I have never been present at an examination of Christians. Consequently, I do not know    the nature or extent of the punishments usually meted out to them, nor the grounds for   starting an investigation and how far it should be pressed. Nor am I at all sure . . .     whether a pardon ought to be granted to anyone retracting his beliefs, or if he has once          professed Christianity, he shall gain nothing by renouncing it; and whether it is the mere             name of Christian which is punishable, even if innocent of crime, or rather the crimes         associated with the name.

Uncertain as to the grounds for punishment, Pliny describes for the emperor the procedure he has been following:

            For the moment this is the line I have taken with all persons brought before me on the       charge of being Christians. I have asked them in person if they are Christians, and if they    admit it, I repeat the question a second and third time, with a warning of the punishment     awaiting them. If they persist, I order them to be led away for punishment; for, whatever      the nature of their admission, I am convinced that their stubbornness and unshakeable             obstinacy ought not to go unpunished. There have been others similarly fanatical who are Roman citizens. I have entered them on the list of persons to be sent to Rome for trial            (The Letters of the Younger Pliny [Baltimore: Penguin, 1963], 293–94)." (excerpted     from: Word Biblical Commentary, 2006, Thomas Nelson, Accordance Electronic Edition,          Oaktree Software.) Volume 49.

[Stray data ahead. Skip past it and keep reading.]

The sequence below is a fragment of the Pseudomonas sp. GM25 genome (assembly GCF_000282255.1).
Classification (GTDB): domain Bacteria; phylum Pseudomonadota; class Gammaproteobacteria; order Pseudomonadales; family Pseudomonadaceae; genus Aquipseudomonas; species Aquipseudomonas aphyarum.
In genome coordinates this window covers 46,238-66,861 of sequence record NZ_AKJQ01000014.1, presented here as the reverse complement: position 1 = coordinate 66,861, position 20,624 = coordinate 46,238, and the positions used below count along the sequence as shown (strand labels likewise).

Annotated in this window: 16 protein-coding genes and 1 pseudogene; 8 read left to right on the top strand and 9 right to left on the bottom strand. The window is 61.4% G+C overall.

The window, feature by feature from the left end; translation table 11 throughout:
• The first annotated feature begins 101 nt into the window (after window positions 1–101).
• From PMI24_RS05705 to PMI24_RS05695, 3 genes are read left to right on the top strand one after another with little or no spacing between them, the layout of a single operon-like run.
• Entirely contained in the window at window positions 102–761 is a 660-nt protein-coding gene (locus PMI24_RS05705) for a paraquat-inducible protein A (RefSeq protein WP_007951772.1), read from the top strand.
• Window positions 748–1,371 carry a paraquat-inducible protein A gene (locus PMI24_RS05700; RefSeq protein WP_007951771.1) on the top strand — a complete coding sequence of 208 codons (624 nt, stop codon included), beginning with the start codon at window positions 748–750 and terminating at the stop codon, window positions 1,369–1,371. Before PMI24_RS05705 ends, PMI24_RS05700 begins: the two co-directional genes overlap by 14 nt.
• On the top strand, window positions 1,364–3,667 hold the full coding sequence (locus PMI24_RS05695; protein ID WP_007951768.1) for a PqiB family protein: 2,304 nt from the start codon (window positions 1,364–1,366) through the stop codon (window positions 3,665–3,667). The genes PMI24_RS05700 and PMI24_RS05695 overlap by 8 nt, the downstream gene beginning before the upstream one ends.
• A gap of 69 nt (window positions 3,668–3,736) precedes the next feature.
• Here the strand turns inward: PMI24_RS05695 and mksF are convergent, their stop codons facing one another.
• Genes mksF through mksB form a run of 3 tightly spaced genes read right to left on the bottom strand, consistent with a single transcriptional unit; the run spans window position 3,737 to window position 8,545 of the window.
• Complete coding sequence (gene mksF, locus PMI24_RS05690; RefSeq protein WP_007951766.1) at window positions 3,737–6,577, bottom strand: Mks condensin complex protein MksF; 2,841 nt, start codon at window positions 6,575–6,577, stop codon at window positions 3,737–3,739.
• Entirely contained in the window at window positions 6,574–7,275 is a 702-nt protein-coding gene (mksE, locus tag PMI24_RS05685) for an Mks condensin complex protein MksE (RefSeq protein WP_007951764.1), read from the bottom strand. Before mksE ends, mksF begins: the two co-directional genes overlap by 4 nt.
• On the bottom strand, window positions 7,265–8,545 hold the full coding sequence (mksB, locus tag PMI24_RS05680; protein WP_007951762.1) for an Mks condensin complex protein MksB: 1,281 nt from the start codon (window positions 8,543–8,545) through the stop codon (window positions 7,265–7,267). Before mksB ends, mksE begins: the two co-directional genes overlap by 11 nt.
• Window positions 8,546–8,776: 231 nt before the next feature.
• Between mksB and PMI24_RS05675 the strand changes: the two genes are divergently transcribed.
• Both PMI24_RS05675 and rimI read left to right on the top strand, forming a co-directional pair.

(Soft Difference, Theological Reflections on the Relation Between Church and Culture in 1 Peter, Volf, Miroslav, http://www.pas.rochester.edu/~tim/study/Miroslav%20Volf%201%20Peter.pdf )

See also: Carson, D A. The Intolerance of Tolerance. Grand Rapids, Mich.: William B. Eerdmans Pub., 2012.

Peter gives us great wisdom on how to live as Christians in the midst of an increasingly hostile, anti-Christian culture:           

“For this is the will of God, that by doing good you should put to silence the ignorance of foolish people. Live as people who are free, not using your freedom as a cover-up for evil, but living as servants of God.” (1Peter 2:15–16 ESV)

Today I want to break down the message of 1 Peter into 3 main areas:





Of course, we learn them primarily from the Word of God. We also learn from one another, from other leaders, from classes, and from books, etc.

HEAD (Orthodoxy)

As believers we need to be:
·         Reflective
·         Careful
·         Engaged in our minds

- The world's system will fill our minds with useless distractions - to be so occupied with self that we do not think about anything important. In a word, narcissistic -in love with your own or someone else's image.

In the words of Tim Keller:
 "In short, the world tells you to get peace by not thinking too hard; Christianity tells you that you get peace by thinking very hard, and learning, grasping, rejoicing in, and resting in the truths and doctrines of the Word of God. ."


Note that Keller states Christians get their peace FROM thinking out the implications of their lives.

Philippians tells us whatever is true, honest, honorable, just, pure, commendable….THINK on these things. (Philippians 4:8)

Matthew 22:37 says we are to love God with all our MINDS.

In 2 Timothy 2:7, Paul tells Timothy to "think over what I say (meditate on these things), and the Lord will give you understanding."

We need to think on God's Word, think about our Christian lives, and renew our minds.

We need to renew our minds because the Scriptures tell us our unsaved mind is:

- darkened - Eph 4.18
- hardened - 2 Cor. 3:14
- depraved - 1 Tim. 6:5
- futile, foolish - Romans 1:21